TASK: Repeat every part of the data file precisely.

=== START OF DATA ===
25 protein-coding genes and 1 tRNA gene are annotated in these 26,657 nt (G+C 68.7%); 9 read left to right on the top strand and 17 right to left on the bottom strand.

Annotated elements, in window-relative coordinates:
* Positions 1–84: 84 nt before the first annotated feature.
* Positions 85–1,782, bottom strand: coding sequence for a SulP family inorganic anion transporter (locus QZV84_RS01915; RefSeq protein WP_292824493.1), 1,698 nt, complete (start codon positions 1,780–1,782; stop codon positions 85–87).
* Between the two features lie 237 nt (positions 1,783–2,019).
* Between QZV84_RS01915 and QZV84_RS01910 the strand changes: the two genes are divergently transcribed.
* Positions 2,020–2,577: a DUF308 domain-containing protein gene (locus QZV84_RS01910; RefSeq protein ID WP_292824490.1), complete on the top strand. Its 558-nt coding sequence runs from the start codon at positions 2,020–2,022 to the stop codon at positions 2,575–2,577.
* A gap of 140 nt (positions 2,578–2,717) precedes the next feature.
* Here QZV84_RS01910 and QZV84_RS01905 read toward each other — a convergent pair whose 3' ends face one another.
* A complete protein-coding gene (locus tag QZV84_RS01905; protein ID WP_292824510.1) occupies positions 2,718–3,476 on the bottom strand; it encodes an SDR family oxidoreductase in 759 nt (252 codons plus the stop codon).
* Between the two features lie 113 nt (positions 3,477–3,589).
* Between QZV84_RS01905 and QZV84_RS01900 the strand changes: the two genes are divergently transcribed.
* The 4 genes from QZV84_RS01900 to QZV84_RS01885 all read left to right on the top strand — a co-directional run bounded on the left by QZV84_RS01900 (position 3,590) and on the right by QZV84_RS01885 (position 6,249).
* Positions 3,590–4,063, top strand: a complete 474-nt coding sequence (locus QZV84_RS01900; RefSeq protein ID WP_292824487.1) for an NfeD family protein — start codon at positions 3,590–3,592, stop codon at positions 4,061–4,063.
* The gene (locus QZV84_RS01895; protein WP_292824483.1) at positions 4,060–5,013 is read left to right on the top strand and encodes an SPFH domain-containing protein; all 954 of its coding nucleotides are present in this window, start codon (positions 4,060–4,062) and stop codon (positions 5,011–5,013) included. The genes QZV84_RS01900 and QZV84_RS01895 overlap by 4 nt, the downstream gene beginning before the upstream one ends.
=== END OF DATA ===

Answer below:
25 protein-coding genes and 1 tRNA gene are annotated in these 26,657 nt (G+C 68.7%); 9 read left to right on the top strand and 17 right to left on the bottom strand.

Annotated elements, in window-relative coordinates:
* Positions 1–84: 84 nt before the first annotated feature.
* Positions 85–1,782, bottom strand: coding sequence for a SulP family inorganic anion transporter (locus QZV84_RS01915; RefSeq protein WP_292824493.1), 1,698 nt, complete (start codon positions 1,780–1,782; stop codon positions 85–87).
* Between the two features lie 237 nt (positions 1,783–2,019).
* Between QZV84_RS01915 and QZV84_RS01910 the strand changes: the two genes are divergently transcribed.
* Positions 2,020–2,577: a DUF308 domain-containing protein gene (locus QZV84_RS01910; RefSeq protein ID WP_292824490.1), complete on the top strand. Its 558-nt coding sequence runs from the start codon at positions 2,020–2,022 to the stop codon at positions 2,575–2,577.
* A gap of 140 nt (positions 2,578–2,717) precedes the next feature.
* Here QZV84_RS01910 and QZV84_RS01905 read toward each other — a convergent pair whose 3' ends face one another.
* A complete protein-coding gene (locus tag QZV84_RS01905; protein ID WP_292824510.1) occupies positions 2,718–3,476 on the bottom strand; it encodes an SDR family oxidoreductase in 759 nt (252 codons plus the stop codon).
* Between the two features lie 113 nt (positions 3,477–3,589).
* Between QZV84_RS01905 and QZV84_RS01900 the strand changes: the two genes are divergently transcribed.
* The 4 genes from QZV84_RS01900 to QZV84_RS01885 all read left to right on the top strand — a co-directional run bounded on the left by QZV84_RS01900 (position 3,590) and on the right by QZV84_RS01885 (position 6,249).
* Positions 3,590–4,063, top strand: a complete 474-nt coding sequence (locus QZV84_RS01900; RefSeq protein ID WP_292824487.1) for an NfeD family protein — start codon at positions 3,590–3,592, stop codon at positions 4,061–4,063.
* The gene (locus QZV84_RS01895; protein WP_292824483.1) at positions 4,060–5,013 is read left to right on the top strand and encodes an SPFH domain-containing protein; all 954 of its coding nucleotides are present in this window, start codon (positions 4,060–4,062) and stop codon (positions 5,011–5,013) included. The genes QZV84_RS01900 and QZV84_RS01895 overlap by 4 nt, the downstream gene beginning before the upstream one ends.